Necronomicon by H. P. Lovecraft

  • Started on: 2013-04-26
  • Finished on: 2013-05-25
  • Read in: English
  • Rating: “****-”

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You really can’t read (about) horror or even science fiction without being aware of H.P. Lovecraft, especially the Cthulhu mythos he created and many writers elaborated on. So, when I saw this gorgeous hardback bound edition of his best weird tales, I was glad to find it on sale. This collection has many famous stories, including some in the Cthulhu Mythos (The Call of Cthulhu but also The Haunter of the Dark), the one novel in the 1001 list (At the Mountains of Madness) and the story written for/by Harry Houdini (Under the Pyramids).

I read the collection (nearly) back to back, including an additional three stories from some other bundles I had lying around that had much overlap with this edition. I do think that back to back is not the best way to read Lovecraft. When you read so many of these stories it becomes very obvious that the same structure is used over and over in a majority of them. We read the story of or about one man who had stumbled upon an ancient (horrible) mystery. He can’t help himself and goes to investigate, not believing the many warnings of the local people. He gets drawn in, uncovering something huge. When it is too late the full story reveals itself in full horror and all the main character can do is write it down before the end comes to warn others to stay away. However, the horror is almost never described in full detail, almost always we get glimpses because whatever it is, it is too horrible to describe. Most stories are related to the Cthulhu Mythos of Elder Gods and the Old Ones. Reading all these stories does give a good idea of this Mythos, as it is never revealed fully, but just through the discoveries of these unfortunate characters.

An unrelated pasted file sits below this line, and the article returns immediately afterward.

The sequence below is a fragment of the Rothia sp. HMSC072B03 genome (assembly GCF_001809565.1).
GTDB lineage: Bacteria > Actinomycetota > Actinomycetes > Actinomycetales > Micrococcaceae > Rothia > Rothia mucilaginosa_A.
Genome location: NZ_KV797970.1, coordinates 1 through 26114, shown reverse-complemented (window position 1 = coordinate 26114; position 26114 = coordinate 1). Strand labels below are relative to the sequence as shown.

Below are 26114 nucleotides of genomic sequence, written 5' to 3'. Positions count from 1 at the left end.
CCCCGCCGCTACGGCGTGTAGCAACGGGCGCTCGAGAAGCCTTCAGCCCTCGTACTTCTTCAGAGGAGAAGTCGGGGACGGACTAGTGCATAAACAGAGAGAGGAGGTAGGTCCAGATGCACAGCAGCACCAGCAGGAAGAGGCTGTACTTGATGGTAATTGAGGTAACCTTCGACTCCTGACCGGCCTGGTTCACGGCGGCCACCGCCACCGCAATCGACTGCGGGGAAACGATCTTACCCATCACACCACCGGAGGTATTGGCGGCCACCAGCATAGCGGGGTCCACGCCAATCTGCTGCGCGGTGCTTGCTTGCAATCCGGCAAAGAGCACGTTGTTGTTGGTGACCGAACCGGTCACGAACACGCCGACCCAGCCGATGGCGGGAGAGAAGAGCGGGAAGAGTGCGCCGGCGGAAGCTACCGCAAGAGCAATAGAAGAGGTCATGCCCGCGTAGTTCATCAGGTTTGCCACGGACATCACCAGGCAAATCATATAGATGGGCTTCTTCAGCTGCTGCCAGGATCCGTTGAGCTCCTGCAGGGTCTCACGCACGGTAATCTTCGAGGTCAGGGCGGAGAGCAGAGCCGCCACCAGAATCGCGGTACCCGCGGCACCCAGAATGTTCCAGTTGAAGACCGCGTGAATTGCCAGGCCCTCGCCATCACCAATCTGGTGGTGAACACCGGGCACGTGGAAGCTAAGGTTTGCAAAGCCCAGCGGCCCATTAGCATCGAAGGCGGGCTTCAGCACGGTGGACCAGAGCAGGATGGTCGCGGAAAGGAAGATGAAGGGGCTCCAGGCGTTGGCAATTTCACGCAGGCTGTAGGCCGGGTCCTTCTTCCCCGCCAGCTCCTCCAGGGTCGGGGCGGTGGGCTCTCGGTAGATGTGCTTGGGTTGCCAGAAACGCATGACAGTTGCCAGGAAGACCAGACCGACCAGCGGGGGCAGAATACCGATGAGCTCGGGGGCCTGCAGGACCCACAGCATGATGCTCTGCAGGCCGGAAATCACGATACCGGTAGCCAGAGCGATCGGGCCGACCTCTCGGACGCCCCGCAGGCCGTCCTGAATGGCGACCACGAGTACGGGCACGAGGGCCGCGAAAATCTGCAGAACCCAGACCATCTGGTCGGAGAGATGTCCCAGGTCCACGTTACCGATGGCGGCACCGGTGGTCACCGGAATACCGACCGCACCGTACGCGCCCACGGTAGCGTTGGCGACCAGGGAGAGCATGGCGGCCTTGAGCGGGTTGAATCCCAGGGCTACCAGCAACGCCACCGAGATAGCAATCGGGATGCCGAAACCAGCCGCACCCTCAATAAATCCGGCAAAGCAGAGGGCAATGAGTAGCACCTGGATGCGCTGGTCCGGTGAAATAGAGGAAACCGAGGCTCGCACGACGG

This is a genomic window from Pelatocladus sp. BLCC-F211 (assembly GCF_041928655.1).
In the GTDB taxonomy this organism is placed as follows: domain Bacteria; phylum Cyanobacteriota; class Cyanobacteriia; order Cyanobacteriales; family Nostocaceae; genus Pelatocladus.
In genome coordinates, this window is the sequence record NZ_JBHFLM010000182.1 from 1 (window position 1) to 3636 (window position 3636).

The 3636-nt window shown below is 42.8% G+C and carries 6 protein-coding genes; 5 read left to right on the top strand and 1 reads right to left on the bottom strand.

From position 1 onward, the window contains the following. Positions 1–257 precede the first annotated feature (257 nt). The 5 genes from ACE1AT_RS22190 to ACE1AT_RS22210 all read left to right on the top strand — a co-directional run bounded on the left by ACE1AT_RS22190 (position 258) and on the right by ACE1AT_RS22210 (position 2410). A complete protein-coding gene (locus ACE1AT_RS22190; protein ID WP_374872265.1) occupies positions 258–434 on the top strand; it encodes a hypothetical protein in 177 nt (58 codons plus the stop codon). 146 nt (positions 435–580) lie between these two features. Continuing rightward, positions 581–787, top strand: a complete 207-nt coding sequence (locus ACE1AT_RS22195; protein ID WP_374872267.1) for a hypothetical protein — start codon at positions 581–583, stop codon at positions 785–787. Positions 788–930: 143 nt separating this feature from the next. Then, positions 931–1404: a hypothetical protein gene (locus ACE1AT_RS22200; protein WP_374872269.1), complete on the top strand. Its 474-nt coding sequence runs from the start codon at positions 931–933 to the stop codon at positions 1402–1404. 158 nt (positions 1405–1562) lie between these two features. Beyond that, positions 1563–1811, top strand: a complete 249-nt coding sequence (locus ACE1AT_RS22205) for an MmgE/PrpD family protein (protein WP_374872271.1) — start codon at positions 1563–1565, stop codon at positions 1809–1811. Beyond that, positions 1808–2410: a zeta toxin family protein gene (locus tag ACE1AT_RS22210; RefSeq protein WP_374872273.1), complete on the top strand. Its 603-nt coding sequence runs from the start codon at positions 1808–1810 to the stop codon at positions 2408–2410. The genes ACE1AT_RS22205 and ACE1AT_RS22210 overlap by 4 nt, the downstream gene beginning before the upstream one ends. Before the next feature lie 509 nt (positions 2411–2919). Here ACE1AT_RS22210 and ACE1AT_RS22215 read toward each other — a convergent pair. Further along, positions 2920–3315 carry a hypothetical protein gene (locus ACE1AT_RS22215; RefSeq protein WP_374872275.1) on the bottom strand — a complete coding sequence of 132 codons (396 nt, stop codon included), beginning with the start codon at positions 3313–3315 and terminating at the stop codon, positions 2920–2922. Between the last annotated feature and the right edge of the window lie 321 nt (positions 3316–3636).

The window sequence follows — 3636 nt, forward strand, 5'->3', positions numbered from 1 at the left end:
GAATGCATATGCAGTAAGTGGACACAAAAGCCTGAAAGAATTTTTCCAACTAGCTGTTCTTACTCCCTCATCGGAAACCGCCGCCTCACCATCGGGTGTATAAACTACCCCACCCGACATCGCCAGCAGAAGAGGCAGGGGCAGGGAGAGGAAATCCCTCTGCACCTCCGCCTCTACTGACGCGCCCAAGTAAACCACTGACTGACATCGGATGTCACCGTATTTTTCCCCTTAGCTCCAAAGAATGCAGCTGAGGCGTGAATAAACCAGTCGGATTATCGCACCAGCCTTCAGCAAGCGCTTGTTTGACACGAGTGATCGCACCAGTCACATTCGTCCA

All in all I think this is a pretty good collection, with a biography of Lovecraft as a last chapter and some lovely illustrations. The stories were pretty good, knowing they are written pre-1937, but I can see how later fiction has grown from this to become better. I give this collection four out of five stars.

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